Imagine you've decided to run a marathon. One you've been training for four years. It's one you've wanted to do, but you weren't too sure if you were going to be able to do it. With some pushes in the right direction, you decide it's finally time to lace up. You put your shoes on and you stand at the starting line waiting for that gun to fire that it's time to go. You take a deep breath in and close your eyes, and when the gun is pulled, you feel like you're walking the race instead of running it. Every few miles you fall down and every time you get back up it's more of a challenge. But you keep going. You know at the end your prize is there, and despite the fact the beginning of your journey feels like it's beating you down, you keep doing it. You see glimmers of hope in your future in the form of post it note flags making it to the garbage and schools getting crossed off and eliminated. You feel yourself fall one more time by not having a prerequisite for a school you loved. Researching grad schools is a marathon.
It's not just a marathon though, it's also feels like your being interrogated for a crime at times. The questions are of course, asked out of genuine curiosity of people. But when you're feeling overwhelmed by going through 50 states and 10 provinces to find programs you're interested in, your fuze can be particularly short at times and while you're not in a tiny room with a detective sipping his cup of coffee as he goes through the same questions for the hundredth time, it can sure somtimes feel like it. Why would you pick that school? Why would you go to America if you were a Canadian citizen? What faculty do you like? Do you have a research topic idea? Who are your references? Have you written the GREs yet? How's studying for them going? When's your application due dates?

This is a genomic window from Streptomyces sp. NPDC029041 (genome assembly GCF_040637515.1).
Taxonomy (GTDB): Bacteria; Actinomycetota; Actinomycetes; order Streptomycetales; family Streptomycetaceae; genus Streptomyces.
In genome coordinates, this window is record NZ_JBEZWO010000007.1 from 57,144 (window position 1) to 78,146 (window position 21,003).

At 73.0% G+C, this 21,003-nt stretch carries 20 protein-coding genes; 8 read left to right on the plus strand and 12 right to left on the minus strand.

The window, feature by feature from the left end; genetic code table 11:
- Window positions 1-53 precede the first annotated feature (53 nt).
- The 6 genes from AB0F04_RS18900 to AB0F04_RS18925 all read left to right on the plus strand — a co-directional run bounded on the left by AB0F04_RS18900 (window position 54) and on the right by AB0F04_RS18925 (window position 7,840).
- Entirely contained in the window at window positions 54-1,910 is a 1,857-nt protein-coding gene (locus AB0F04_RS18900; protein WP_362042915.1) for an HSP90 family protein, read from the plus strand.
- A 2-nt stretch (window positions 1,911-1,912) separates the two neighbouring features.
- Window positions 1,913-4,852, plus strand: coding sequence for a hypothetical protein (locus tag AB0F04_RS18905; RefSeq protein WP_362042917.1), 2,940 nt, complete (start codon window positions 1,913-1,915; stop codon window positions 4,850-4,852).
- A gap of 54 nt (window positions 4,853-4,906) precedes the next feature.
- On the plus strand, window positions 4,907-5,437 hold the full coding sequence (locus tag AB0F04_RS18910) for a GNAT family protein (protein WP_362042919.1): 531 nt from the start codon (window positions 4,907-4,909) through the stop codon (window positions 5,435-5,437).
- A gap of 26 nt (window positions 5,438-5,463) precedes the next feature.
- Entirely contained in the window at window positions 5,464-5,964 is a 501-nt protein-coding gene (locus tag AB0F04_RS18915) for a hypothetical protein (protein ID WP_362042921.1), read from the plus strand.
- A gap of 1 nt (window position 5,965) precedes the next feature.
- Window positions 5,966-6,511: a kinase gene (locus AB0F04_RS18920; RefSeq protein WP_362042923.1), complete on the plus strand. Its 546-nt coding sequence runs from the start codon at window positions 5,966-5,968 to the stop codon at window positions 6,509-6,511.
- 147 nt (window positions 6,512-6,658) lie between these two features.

And then sometimes, it feels like you're on a gameshow called "what does this university offer?" where your prize is going to be the financial funding you need. You look through the teaching assistantships, the research positions, the on campus jobs and whether they offer scholarships. Sometimes it feels like you're going to step up there and spin the wheel and land on BANKRUPT, and sometimes it feels like you've got that million dollar spin.
It's been many hours filled with tears researching where I want to go. But I feel like if I dream big enough and I try hard enough I'm going to get in somewhere. My hardwork is going to be paid off. As I've so wisely been told "there's nothing as bitter as a grad school drop out". I will be better, and not bitter.